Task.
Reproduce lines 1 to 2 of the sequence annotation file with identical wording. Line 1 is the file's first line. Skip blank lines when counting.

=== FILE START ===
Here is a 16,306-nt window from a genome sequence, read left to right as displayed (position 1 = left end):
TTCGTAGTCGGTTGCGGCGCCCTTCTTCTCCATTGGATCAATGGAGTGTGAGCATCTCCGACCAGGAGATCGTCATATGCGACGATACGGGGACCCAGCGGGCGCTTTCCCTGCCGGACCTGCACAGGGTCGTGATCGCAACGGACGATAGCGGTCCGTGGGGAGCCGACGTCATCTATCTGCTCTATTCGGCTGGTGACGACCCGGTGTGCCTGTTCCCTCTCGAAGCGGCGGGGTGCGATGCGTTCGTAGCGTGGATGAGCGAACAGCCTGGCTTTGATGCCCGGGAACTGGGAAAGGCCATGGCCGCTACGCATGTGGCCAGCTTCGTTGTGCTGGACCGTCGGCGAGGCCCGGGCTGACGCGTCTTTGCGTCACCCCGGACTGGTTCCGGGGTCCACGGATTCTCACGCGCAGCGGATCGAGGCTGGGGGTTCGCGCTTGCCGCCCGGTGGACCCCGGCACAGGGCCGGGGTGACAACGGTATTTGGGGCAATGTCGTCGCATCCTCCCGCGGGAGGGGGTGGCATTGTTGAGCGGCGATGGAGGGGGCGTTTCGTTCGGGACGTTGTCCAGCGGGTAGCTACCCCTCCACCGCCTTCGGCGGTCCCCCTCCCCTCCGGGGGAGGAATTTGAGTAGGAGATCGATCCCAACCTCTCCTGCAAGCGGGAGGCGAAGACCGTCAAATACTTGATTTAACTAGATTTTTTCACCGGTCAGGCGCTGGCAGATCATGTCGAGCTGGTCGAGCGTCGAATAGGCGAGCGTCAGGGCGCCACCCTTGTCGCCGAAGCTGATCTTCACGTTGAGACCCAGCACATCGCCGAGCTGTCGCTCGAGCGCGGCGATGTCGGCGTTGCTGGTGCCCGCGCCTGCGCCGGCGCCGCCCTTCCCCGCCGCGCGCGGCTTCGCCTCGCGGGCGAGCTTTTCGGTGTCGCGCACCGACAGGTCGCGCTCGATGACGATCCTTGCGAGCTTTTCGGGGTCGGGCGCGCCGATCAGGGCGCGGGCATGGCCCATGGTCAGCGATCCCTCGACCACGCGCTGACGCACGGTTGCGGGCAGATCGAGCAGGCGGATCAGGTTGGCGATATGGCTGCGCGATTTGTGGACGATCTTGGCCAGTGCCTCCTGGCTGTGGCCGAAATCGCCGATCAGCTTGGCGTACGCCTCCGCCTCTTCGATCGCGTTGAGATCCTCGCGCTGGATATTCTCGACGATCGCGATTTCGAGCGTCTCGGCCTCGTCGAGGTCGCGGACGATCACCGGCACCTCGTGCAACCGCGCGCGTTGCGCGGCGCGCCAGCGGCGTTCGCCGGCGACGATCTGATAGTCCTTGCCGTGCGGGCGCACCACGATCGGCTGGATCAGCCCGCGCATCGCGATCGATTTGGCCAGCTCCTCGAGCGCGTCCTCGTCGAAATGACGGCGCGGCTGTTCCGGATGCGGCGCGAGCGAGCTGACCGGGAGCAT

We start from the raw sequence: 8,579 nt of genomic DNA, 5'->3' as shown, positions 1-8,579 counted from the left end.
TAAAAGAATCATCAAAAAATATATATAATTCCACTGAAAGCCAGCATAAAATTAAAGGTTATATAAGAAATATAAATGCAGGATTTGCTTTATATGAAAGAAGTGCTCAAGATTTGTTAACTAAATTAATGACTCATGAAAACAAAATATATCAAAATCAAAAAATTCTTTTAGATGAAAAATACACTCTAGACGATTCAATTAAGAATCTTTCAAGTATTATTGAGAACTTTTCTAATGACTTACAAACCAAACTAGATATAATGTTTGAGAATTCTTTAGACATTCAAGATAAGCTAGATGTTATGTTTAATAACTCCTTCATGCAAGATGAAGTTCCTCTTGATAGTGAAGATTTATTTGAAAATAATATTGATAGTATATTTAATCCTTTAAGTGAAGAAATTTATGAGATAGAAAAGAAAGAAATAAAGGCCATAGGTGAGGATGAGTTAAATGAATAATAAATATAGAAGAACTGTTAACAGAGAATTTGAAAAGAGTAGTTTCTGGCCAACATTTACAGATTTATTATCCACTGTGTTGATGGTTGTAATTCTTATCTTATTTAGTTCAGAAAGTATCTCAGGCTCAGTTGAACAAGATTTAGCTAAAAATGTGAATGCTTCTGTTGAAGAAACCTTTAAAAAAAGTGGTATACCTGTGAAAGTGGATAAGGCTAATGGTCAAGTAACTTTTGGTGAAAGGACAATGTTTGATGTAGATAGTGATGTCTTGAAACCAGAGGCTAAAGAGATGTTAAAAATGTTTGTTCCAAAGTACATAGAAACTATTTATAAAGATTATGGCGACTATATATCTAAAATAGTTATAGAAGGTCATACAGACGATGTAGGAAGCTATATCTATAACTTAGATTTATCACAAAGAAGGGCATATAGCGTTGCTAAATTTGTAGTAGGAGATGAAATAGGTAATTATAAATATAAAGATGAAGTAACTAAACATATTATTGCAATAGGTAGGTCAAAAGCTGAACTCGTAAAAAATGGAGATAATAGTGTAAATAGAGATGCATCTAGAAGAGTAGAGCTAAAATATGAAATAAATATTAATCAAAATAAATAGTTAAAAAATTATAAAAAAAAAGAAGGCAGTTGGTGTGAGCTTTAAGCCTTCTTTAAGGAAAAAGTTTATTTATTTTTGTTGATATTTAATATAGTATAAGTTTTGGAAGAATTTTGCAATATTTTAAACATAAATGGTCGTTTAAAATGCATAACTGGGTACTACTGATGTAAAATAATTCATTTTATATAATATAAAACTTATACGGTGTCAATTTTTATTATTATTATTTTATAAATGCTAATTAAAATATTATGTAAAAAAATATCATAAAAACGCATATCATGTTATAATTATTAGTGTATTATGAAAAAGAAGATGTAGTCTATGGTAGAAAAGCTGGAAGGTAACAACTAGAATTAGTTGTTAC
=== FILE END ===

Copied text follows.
Here is a 16,306-nt window from a genome sequence, read left to right as displayed (position 1 = left end):
TTCGTAGTCGGTTGCGGCGCCCTTCTTCTCCATTGGATCAATGGAGTGTGAGCATCTCCGACCAGGAGATCGTCATATGCGACGATACGGGGACCCAGCGGGCGCTTTCCCTGCCGGACCTGCACAGGGTCGTGATCGCAACGGACGATAGCGGTCCGTGGGGAGCCGACGTCATCTATCTGCTCTATTCGGCTGGTGACGACCCGGTGTGCCTGTTCCCTCTCGAAGCGGCGGGGTGCGATGCGTTCGTAGCGTGGATGAGCGAACAGCCTGGCTTTGATGCCCGGGAACTGGGAAAGGCCATGGCCGCTACGCATGTGGCCAGCTTCGTTGTGCTGGACCGTCGGCGAGGCCCGGGCTGACGCGTCTTTGCGTCACCCCGGACTGGTTCCGGGGTCCACGGATTCTCACGCGCAGCGGATCGAGGCTGGGGGTTCGCGCTTGCCGCCCGGTGGACCCCGGCACAGGGCCGGGGTGACAACGGTATTTGGGGCAATGTCGTCGCATCCTCCCGCGGGAGGGGGTGGCATTGTTGAGCGGCGATGGAGGGGGCGTTTCGTTCGGGACGTTGTCCAGCGGGTAGCTACCCCTCCACCGCCTTCGGCGGTCCCCCTCCCCTCCGGGGGAGGAATTTGAGTAGGAGATCGATCCCAACCTCTCCTGCAAGCGGGAGGCGAAGACCGTCAAATACTTGATTTAACTAGATTTTTTCACCGGTCAGGCGCTGGCAGATCATGTCGAGCTGGTCGAGCGTCGAATAGGCGAGCGTCAGGGCGCCACCCTTGTCGCCGAAGCTGATCTTCACGTTGAGACCCAGCACATCGCCGAGCTGTCGCTCGAGCGCGGCGATGTCGGCGTTGCTGGTGCCCGCGCCTGCGCCGGCGCCGCCCTTCCCCGCCGCGCGCGGCTTCGCCTCGCGGGCGAGCTTTTCGGTGTCGCGCACCGACAGGTCGCGCTCGATGACGATCCTTGCGAGCTTTTCGGGGTCGGGCGCGCCGATCAGGGCGCGGGCATGGCCCATGGTCAGCGATCCCTCGACCACGCGCTGACGCACGGTTGCGGGCAGATCGAGCAGGCGGATCAGGTTGGCGATATGGCTGCGCGATTTGTGGACGATCTTGGCCAGTGCCTCCTGGCTGTGGCCGAAATCGCCGATCAGCTTGGCGTACGCCTCCGCCTCTTCGATCGCGTTGAGATCCTCGCGCTGGATATTCTCGACGATCGCGATTTCGAGCGTCTCGGCCTCGTCGAGGTCGCGGACGATCACCGGCACCTCGTGCAACCGCGCGCGTTGCGCGGCGCGCCAGCGGCGTTCGCCGGCGACGATCTGATAGTCCTTGCCGTGCGGGCGCACCACGATCGGCTGGATCAGCCCGCGCATCGCGATCGATTTGGCCAGCTCCTCGAGCGCGTCCTCGTCGAAATGACGGCGCGGCTGTTCCGGATGCGGCGCGAGCGAGCTGACCGGGAGCAT